Keiko I. McDonald
Keiko I. McDonald was a professor of Japanese cinema, literature, culture, and the Japanese language for more than thirty years. She was a popular teacher and a renowned scholar in her field, lecturing extensively both here and abroad. She published several books, including Reading a Japanese Film, which was selected by Choice magazine as an Outstanding Academic Title in 2006, as well as scores of scholarly articles and book chapters. At the time of her death in the fall of 2008, she had been working on a book on Japanese women directors.
A native of Nara, Japan, McDonald earned an undergraduate degree in English in 1963 at Osaka University of Foreign Studies. In 1966 she earned an MA in English from the State University of California, Sacramento, followed by a Doctor of Arts in 1971 and a PhD in 1974, also in English, at the University of Oregon.
In 1974-75, she served as a visiting assistant professor at the University of Texas, Austin before joining the Pitt faculty in 1975 as assistant professor. In 1981, McDonald was promoted to associate professor and was named professor in 1992. During her Pitt career, she received three Fulbright Research Fellowships and a National Endowment for the Humanities summer research award. She also won the David and Tina Bellet Arts and Sciences Teaching Excellence Award in 2002.
Outside academia, McDonald was an accomplished marathoner, having run more the thirty races. She also was passionate about fishing and was widely published on the subject in Japanese magazines.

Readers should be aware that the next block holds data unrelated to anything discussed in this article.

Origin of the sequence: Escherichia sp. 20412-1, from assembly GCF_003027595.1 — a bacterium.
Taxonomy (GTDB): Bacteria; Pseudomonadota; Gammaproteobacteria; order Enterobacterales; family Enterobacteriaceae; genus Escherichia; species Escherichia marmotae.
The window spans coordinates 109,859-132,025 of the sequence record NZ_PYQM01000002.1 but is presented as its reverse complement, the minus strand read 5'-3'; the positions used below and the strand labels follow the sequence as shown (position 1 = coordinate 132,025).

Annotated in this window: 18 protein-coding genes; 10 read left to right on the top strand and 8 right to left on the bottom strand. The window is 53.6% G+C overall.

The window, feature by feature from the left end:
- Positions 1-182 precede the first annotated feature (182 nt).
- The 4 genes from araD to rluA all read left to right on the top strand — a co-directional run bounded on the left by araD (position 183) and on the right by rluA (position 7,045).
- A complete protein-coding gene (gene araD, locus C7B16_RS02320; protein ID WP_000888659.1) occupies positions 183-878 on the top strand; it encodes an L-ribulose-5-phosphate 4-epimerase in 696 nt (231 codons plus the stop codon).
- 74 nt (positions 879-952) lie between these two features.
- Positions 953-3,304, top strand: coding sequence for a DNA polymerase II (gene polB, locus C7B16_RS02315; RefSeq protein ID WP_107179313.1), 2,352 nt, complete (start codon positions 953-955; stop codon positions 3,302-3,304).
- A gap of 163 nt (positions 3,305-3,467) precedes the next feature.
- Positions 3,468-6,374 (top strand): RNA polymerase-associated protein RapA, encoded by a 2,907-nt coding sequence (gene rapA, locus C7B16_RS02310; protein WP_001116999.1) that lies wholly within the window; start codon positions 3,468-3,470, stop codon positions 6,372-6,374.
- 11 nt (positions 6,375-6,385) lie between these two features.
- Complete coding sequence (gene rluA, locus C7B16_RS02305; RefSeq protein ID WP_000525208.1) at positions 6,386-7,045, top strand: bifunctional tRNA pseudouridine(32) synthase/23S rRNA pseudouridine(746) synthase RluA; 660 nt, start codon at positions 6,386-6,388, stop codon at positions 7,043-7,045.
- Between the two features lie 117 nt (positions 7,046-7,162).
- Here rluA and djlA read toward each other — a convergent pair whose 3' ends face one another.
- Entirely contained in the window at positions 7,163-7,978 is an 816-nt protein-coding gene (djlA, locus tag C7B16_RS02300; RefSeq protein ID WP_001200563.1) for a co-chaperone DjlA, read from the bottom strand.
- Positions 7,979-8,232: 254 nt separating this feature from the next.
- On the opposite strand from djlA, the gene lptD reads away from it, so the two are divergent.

Professor Yi-Tung Wang, former chair of the Department, was born in Jiangyin, Jiangsu Province in 1914. He attended Fuyan Primary School, Nanjing Academy of Classical Learning, University of Nanking, and Yenching University. He was employed at University of Nanking in the year of 1942. He received his doctoral degree after his study of Eastern Chinese at Harvard University in 1944. During his teaching career, he successively taught at University of Chicago, University of Wisconsin, Harvard University, Columbia University, and the University of Pittsburgh. In his time at the University of Pittsburgh, he helped establish the Department of East Asian Languages and Literatures in 1964 and instructed a number of graduate students. He contributed his whole life to the study of ancient Chinese Literature and published Wu Zhao Men Di, History of the Southern Dynasties, and other works.
Professor Wang passed away peacefully on October 27, 2016 at age 103.